Globalization seems to be almost a mythical word. As mentioned by Jerry Mander, media in the West almost unilaterally portray it as another step of ‘progress’ towards a ‘better world.’ [1] Consequently, as a striking opposition to smiling men in suits, media present shots of ‘globalization opponents’ which are portrayed solely as violent anarchists throwing paving stones on some or other demonstration against a meeting of G8, or any Bretton Woods institution for that matter. This inaccurate and misleading approach creates in public the perceived dichotomy of the supporters and opponents of globalization; the first are associated with the ‘educated’ and the latter with the ‘asocial rabble subverting the current effort for a better, liberal world order for all humanity.’

The world is nevertheless never so simple that it could be summarized as a battle of the forces of good against the forces of evil. The academic literature which supports the case against globalization exists, even it is flourishing and is supported by many erudite and distinguished scholars, whose ideas unfortunately, do not seem to fit into the contemporary political state of affairs. Academics like Alasdair MacIntyre, Michael Sandel or Charles Taylor [2] are communitarians supporting localized management of political and economic affairs against the globalization, which they accuse of destroying both local culture and economy.

Charles Taylor for instance launches a powerful criticism of classical, modern and neo liberalisms that they by their atomist approach to society and their reliance on the abstract idea of ‘individual’ forgot the importance of those of our nearest – family, friends, communities – in fact, the importance of all social ties. Although the liberal thought emphasizes the ‘individual’ it perceives him only as an abstract entity – as something self-reliant, self-sufficient, – as ‘being as such.’ But as Taylor rightly mentions it is precisely the social influence, interaction with others, the bonds we create – our social ties – that create our individuality. The identity is not thus not lost, when I join a squash club, or by being for instance a member of the British Conservative Party. Quite contrary – the membership of these groups and their influence become the part of me – the part of my ‘identity.’ The same obviously applies for the groups I have not willingly chosen – the family or the Czech nationality – whether I like it or not, they either negatively or positively (or obviously by something in between) influence the possibilities of my reasoning. Indeed, I can for example ‘distance’ myself from me being a Czech; however, this is only a negative reaction with this particular group, emerging from the simple fact that I have been a member.

The importance of the ties to communities – as I have already mentioned in some of my previous articles – is however being underestimated and constantly devaluated by liberalism and their friends in business – trans-national corporations. What we have seen in the recent years has been the process of the creation of the global market supported after the Second World War by the establishment of the Bretton Woods institutions. The global market however – instead of creating a greater standard of living for all – as was the intended goal – creates great social dislocation. The countries which agreed to the conditions of the Bretton Woods institution to lift up their tariffs and accepted financial loans have today their national economies in tatters and their resources and labour is used by the transnational corporations to produce cheap goods for the West.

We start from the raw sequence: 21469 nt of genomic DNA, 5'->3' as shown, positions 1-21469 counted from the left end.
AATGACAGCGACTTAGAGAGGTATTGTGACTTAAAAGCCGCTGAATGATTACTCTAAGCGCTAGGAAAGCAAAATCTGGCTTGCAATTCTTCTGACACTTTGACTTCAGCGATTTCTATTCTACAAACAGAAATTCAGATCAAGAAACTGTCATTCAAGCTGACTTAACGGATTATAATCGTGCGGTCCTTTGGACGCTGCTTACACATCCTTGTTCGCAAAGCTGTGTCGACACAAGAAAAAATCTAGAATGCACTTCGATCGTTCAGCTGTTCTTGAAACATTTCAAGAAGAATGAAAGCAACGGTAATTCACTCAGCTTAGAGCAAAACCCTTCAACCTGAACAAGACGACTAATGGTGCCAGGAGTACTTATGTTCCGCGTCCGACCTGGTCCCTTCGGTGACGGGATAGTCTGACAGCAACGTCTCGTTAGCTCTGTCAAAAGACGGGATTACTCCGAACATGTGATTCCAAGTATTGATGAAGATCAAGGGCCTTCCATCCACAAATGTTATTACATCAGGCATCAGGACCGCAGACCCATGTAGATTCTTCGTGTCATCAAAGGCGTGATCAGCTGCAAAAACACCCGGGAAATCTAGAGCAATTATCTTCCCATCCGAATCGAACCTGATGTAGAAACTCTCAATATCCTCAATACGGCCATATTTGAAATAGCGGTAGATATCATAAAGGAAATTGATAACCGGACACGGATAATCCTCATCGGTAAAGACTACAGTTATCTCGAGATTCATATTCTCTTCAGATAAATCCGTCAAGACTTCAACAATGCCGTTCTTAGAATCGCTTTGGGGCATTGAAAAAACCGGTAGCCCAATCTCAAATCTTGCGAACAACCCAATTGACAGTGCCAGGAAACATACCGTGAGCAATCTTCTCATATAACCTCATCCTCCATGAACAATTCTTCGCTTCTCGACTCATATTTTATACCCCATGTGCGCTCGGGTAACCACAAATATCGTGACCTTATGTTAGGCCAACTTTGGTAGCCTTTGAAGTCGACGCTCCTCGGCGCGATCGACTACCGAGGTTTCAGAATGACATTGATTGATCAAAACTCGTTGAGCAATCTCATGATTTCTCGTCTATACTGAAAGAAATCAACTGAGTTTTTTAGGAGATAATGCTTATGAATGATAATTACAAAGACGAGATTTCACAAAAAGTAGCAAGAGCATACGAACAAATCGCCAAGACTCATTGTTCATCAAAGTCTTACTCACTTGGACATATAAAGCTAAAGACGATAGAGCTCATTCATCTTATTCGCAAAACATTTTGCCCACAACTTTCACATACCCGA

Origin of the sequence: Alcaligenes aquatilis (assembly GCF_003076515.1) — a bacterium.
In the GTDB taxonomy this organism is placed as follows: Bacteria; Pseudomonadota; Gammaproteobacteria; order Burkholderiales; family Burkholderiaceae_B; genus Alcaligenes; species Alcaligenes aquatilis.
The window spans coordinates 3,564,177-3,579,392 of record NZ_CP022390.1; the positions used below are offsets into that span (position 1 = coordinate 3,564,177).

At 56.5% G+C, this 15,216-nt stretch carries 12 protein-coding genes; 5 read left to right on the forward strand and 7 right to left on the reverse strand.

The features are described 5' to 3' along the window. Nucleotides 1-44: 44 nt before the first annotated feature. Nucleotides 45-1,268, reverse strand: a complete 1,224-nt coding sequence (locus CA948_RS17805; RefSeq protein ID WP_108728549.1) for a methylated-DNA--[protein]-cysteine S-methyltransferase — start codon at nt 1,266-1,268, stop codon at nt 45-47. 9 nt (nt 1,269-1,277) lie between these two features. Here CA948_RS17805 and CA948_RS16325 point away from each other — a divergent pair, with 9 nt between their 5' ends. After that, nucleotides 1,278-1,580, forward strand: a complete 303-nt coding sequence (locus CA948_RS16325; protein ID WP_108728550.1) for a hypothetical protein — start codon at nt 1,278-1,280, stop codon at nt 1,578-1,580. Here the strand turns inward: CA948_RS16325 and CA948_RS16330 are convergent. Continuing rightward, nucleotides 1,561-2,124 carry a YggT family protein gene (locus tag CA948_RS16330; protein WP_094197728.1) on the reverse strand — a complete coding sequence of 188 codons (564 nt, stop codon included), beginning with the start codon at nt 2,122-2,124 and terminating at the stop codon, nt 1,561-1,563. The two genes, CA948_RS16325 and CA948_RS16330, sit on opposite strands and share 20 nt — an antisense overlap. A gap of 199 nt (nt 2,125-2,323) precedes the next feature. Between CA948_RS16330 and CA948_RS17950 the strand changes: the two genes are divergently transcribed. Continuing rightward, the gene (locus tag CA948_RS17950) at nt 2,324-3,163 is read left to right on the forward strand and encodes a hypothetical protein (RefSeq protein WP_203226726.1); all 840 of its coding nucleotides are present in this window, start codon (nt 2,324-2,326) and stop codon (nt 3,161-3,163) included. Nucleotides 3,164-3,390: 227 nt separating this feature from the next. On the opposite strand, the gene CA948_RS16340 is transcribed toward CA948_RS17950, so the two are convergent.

Another important issue is the ‘monopolization’ of the global market – in Europe and the US there is now almost no national distinctiveness of production – McDonalds, Starbucks, GAP, Coca Cola etc. – are everywhere and the local business has no condition how to fight the prices of these transnational corporations.

Most importantly however, national governments themselves seem to have lost all control over transnational corporations. If these corporations encounter any ‘threat’ to their practices inside a nation, they are free to move their subsidies anywhere they want – around the whole globe where they will be provided with much better conditions. The first result of which will be total inability of the ‘rebellious’ country to compete with much cheaper goods from outside its borders and unemployment.

As communitarians suggest, the only visible solution seems to be for greater localization and autonomization of national economies. The emergence of new governmental structures – like the stronger EU for instance – might add to these efforts. However, at the present it seems that the EU wholeheartedly supports neo-liberal policies and might well become even become one of the greatest catalysts of globalization.



[1] Jerry Mander, ‘Introduction: Facing the Rising Tide’, in The Case Against the Global Economy & for a Turn Towards Localization, ed. E. Goldsmith & J. Mander (London, Earthscan Publications, 2003).

[2] For these authors see for instance: Alasdair MacIntyre, After Virtue (Notre Dame, University of Notre Dame Press, 2007); Michael Sandel (ed), Liberalism and Its Critics (Cambridge, Cambridge University Press, 1982); Charles Taylor, Multiculturalism: Examining the Politics of Recognition (Princeton, Princeton University Press, 1994).


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